Remember the 2018 season? Kentucky marched into Gainesville and delivered the long-awaited blow to their 32-game losing streak against Florida. The defense played stout, and UK controlled the clock almost all game leading to a 27-16 victory.
Fast forward two years and two months, and this Florida program suddenly has become an offensive behemoth. As a unit stuck in the mud at Kroger Field in 2019 while Kentucky looked to defeat the Gators for the second-straight season, then quarterback Felipe Franks went down with an injury and backup Kyle Trask came in. From then on, Trask led Florida to score 19 unanswered points after going down 21-10 in the 3rd quarter.
The senior quarterback continued to get better, and exploded on the college football scene this season. Leading an efficient Florida offense, he has thrown the most touchdown passes through eight games in SEC history (31) and has become a Heisman Trophy contender. Along with him is likely the best tight end in the country, Kyle Pitts, who has 24 receptions for 414 yards and eight touchdowns in just five games. He’s missed the last few outings due to a concussion suffered in their win over Georgia, but is scheduled to be available this week.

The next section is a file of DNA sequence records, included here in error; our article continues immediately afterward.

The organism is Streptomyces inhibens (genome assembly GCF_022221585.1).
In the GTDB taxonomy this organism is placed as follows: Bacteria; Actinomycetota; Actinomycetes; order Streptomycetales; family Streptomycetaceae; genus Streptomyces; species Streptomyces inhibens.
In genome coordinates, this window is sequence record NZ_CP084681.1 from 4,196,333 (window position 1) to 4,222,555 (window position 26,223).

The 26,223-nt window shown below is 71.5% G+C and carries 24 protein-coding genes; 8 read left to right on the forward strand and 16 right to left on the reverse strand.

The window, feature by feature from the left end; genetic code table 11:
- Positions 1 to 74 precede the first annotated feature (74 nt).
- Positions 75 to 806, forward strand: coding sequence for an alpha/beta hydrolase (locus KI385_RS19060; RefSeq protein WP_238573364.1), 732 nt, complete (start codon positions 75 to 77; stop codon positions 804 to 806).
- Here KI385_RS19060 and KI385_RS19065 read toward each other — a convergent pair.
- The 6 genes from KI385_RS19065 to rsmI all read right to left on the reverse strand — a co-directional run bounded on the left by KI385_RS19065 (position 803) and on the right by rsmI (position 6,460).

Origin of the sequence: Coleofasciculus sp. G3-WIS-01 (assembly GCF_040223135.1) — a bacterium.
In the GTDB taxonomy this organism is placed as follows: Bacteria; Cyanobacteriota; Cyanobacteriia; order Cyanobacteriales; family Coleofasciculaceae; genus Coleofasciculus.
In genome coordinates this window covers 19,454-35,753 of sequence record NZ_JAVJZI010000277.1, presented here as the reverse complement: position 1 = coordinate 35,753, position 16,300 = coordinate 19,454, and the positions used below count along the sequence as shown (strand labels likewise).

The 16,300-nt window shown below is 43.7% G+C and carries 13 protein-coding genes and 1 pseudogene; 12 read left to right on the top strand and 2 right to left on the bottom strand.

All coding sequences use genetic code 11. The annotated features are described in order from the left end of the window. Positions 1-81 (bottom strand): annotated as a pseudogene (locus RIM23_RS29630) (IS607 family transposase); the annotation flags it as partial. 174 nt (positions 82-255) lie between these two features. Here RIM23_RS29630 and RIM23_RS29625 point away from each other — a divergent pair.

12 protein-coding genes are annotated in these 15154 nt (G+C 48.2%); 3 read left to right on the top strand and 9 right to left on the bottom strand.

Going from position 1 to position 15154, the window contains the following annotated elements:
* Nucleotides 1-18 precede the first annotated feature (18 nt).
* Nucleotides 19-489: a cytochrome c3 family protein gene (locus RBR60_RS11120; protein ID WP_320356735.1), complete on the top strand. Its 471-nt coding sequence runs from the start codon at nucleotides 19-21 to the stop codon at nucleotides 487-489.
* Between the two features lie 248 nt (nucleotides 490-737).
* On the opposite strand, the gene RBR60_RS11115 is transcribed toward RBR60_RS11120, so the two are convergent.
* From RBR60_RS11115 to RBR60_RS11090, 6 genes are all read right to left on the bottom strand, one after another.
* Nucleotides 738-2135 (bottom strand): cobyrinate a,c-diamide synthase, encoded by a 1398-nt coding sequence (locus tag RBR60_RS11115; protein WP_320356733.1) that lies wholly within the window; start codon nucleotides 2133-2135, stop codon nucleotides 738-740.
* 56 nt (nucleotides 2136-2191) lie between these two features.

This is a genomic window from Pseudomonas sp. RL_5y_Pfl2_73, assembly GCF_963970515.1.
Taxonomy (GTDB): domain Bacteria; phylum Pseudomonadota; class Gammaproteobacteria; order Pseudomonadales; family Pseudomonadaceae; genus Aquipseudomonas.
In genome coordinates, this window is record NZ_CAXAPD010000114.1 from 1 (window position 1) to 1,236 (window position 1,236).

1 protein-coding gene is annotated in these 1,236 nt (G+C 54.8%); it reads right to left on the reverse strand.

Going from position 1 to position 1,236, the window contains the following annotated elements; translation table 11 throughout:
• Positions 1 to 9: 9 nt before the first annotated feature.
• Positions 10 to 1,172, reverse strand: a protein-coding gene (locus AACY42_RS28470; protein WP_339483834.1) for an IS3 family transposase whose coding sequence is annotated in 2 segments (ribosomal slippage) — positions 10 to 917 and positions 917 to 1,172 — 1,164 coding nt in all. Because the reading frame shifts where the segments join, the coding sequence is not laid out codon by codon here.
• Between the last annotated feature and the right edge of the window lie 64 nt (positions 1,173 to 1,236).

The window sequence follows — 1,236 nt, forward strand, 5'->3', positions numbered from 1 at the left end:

Kentucky bounced back after losing to Florida in 2019, finishing with an 8-5 record. But this year’s squad has had more difficulties for many reasons. Coming off a 63-3 loss at Alabama, the fifth-worst losing margin in school history, not a lot is going right at the moment. UK Head Coach Mark Stoops even announced earlier this week that the Cats have 18 players out due to Coronavirus or injury issues currently, making the competitive mountain even harder to climb.
What could work to UK’s advantage? Well, Florida is among the worst teams defensively in the power-five. They currently are giving up 410.6 total yards per game, and rank 98th in pass defense with 268.9 yards given up in that category. The Gators also have allowed 24 or more points in five of seven outings this season.
The best way for Kentucky to stay competitive is to keep Florida on their toes defensively like they did in the first quarter against Alabama, and feed running back Chris Rodriguez Jr. if he returns from the Covid-19 list (leads the SEC with 6.39 yards per carry). All of that while controlling the clock in order to keep the Gators’ prolific offense off the field.
Defensively, Kentucky has to force turnovers and find different ways to get momentum. Florida will score, but they must take advantage of opportunities to get extra possessions. UK currently ranks second in interceptions in the SEC as a team (12) and defensive back Kelvin Joseph is atop the league with four INT’s himself.
If Kentucky does not control the clock or force some turnovers and find ways to slow down Florida at least to the minimal extent, we could see another route with UK on the losing end.